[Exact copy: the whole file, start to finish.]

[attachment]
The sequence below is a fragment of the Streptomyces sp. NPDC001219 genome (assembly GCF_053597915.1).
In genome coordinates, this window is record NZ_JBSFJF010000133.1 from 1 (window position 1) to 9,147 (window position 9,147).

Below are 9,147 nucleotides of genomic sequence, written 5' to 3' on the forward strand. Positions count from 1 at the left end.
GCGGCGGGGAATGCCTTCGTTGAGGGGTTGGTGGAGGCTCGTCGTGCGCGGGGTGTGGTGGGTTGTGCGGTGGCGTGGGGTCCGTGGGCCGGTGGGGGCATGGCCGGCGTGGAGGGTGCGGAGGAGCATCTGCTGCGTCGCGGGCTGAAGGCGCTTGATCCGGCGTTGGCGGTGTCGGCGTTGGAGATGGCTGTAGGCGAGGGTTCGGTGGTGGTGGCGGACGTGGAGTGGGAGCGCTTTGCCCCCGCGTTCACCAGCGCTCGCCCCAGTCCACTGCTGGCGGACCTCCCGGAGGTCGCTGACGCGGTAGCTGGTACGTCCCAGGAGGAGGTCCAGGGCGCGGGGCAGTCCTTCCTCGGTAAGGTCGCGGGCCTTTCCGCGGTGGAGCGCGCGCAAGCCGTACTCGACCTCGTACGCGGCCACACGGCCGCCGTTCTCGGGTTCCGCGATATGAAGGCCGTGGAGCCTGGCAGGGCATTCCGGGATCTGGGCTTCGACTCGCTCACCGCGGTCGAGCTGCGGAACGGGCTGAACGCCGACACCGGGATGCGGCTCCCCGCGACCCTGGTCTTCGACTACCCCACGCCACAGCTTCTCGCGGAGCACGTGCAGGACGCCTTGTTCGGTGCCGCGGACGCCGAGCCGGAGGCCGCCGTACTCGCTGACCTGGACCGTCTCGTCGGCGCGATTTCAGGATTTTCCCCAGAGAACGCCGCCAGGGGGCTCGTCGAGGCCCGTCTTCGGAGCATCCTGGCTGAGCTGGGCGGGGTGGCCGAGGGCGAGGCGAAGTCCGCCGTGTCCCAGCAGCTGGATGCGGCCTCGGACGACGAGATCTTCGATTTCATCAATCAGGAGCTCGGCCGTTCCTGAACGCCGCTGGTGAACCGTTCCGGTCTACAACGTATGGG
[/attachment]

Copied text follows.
The sequence below is a fragment of the Streptomyces sp. NPDC001219 genome (assembly GCF_053597915.1).
In genome coordinates, this window is record NZ_JBSFJF010000133.1 from 1 (window position 1) to 9,147 (window position 9,147).

Below are 9,147 nucleotides of genomic sequence, written 5' to 3' on the forward strand. Positions count from 1 at the left end.
GCGGCGGGGAATGCCTTCGTTGAGGGGTTGGTGGAGGCTCGTCGTGCGCGGGGTGTGGTGGGTTGTGCGGTGGCGTGGGGTCCGTGGGCCGGTGGGGGCATGGCCGGCGTGGAGGGTGCGGAGGAGCATCTGCTGCGTCGCGGGCTGAAGGCGCTTGATCCGGCGTTGGCGGTGTCGGCGTTGGAGATGGCTGTAGGCGAGGGTTCGGTGGTGGTGGCGGACGTGGAGTGGGAGCGCTTTGCCCCCGCGTTCACCAGCGCTCGCCCCAGTCCACTGCTGGCGGACCTCCCGGAGGTCGCTGACGCGGTAGCTGGTACGTCCCAGGAGGAGGTCCAGGGCGCGGGGCAGTCCTTCCTCGGTAAGGTCGCGGGCCTTTCCGCGGTGGAGCGCGCGCAAGCCGTACTCGACCTCGTACGCGGCCACACGGCCGCCGTTCTCGGGTTCCGCGATATGAAGGCCGTGGAGCCTGGCAGGGCATTCCGGGATCTGGGCTTCGACTCGCTCACCGCGGTCGAGCTGCGGAACGGGCTGAACGCCGACACCGGGATGCGGCTCCCCGCGACCCTGGTCTTCGACTACCCCACGCCACAGCTTCTCGCGGAGCACGTGCAGGACGCCTTGTTCGGTGCCGCGGACGCCGAGCCGGAGGCCGCCGTACTCGCTGACCTGGACCGTCTCGTCGGCGCGATTTCAGGATTTTCCCCAGAGAACGCCGCCAGGGGGCTCGTCGAGGCCCGTCTTCGGAGCATCCTGGCTGAGCTGGGCGGGGTGGCCGAGGGCGAGGCGAAGTCCGCCGTGTCCCAGCAGCTGGATGCGGCCTCGGACGACGAGATCTTCGATTTCATCAATCAGGAGCTCGGCCGTTCCTGAACGCCGCTGGTGAACCGTTCCGGTCTACAACGTATGGG